Eric O. LEBIGOT
China
Beijing
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In many of my (few, two-player) games, it felt like I lost mostly because of a few buildings completed close to the end. I got the feeling of being steamrolled at a moment where it was too late to do much. It is as if we were racing, and just yards from the finish line my opponent accelerated suddenly like a super-hero. Is this a usual way for the game to develop?

I must note that in both cases I had about twice as few buildings as my opponent: I wonder if this did not limit my possible answers too much. However, I can't help have this feeling that in any case, I would not have had time to counter my opponent.

What's your take on this dynamics that I observed in our games? is it likely that I was doing something wrong?
 
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Jonathan C
United States
Iowa
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"He is no fool who gives what he cannot keep, to gain what he cannot lose."
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lebigot wrote:
In many of my (few, two-player) games, it felt like I lost mostly because of a few buildings completed close to the end. I got the feeling of being steamrolled at a moment where it was too late to do much. It is as if we were racing, and just yards from the finish line my opponent accelerated suddenly like a super-hero. Is this a usual way for the game to develop?

I must note that in both cases I had about twice as few buildings as my opponent: I wonder if this did not limit my possible answers too much. However, I can't help have this feeling that in any case, I would not have had time to counter my opponent.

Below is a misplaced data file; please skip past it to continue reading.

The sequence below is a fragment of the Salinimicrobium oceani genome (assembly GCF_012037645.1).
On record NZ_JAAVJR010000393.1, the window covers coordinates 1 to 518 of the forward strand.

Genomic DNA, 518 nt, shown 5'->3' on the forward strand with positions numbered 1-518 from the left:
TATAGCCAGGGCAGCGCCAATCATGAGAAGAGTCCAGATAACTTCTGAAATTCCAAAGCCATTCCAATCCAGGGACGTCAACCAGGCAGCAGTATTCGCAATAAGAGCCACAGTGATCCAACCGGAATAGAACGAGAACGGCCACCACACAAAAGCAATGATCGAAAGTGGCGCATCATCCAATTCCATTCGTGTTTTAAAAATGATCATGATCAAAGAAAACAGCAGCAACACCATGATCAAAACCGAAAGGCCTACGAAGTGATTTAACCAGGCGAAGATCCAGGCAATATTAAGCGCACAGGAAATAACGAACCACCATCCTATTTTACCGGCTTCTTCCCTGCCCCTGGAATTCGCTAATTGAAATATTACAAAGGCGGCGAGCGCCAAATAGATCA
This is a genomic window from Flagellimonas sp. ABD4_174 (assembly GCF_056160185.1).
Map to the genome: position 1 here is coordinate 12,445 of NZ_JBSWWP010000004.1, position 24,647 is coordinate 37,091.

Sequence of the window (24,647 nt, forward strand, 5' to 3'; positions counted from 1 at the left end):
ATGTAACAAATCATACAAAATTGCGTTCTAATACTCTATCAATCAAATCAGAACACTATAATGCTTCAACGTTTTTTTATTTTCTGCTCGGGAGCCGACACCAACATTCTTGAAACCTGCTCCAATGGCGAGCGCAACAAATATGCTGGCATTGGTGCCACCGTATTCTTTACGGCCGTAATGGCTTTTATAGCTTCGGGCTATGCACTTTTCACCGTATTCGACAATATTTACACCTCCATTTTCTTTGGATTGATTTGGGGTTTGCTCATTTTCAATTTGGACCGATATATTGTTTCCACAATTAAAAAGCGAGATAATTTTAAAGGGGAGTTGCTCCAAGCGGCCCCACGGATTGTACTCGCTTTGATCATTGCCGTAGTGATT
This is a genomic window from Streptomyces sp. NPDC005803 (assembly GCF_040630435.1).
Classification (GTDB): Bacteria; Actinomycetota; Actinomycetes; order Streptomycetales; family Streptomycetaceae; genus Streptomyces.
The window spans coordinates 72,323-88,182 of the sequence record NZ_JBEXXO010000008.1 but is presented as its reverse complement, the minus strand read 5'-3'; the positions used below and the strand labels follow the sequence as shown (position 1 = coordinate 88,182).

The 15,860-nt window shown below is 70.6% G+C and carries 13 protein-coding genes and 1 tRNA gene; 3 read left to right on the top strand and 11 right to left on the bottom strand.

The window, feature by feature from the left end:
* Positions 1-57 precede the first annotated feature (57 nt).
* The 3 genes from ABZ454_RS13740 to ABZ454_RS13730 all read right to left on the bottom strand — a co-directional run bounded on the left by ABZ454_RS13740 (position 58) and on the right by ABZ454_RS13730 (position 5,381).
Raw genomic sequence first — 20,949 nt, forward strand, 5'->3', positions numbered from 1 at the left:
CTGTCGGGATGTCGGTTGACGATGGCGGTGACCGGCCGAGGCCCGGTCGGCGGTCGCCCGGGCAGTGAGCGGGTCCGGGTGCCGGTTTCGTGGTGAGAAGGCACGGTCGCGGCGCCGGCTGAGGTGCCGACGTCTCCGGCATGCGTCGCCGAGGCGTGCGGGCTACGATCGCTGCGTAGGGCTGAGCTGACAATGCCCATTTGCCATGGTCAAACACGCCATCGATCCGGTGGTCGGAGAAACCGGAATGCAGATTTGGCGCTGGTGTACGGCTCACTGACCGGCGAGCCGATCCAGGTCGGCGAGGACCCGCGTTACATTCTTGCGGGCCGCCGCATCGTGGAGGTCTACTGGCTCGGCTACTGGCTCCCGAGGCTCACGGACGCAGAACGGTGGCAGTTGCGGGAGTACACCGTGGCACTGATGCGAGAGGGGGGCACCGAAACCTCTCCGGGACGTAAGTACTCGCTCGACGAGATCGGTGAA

What's your take on this dynamics that I observed in our games? is it likely that I was doing something wrong?


The game pace can be rather exponential, but this is not always the case. Watch to see that your opponent doesn't have the freedom to load up on every Craftsman client available, to help balance the building advantage you are describing. In our games, where everyone has a dozen or more games of GtR under their belt, players learn to better spot opponent weakness (to exploit) and opponent strengths (to mitigate), and this has a balancing effect.
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Eric Taylor
United States
Downers Grove
Illinois
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looleypalooley wrote:

The game pace can be rather exponential, but this is not always the case. Watch to see that your opponent doesn't have the freedom to load up on every Craftsman client available, to help balance the building advantage you are describing. In our games, where everyone has a dozen or more games of GtR under their belt, players learn to better spot opponent weakness (to exploit) and opponent strengths (to mitigate), and this has a balancing effect.


Pretty much what Jonathan said. I will also note that buildings completed is not the only metric for determining who is ahead in points. I've won several games of Glory to Rome with only 3 or 4 buildings completed and a ton of materials in my stash.

One of the earliest stumbling blocks to get over is to keep building completion running at all times and do not get over-attached to anything in your hand. The guy that sits around thinking during every Craftsman/Architect action because he's just so attached to everything he has is a guy that's going to lose horribly. Get your influence built up, get some clients going and start developing an engine. Once you're rolling faster you can start being choosier about buildings and building materials.
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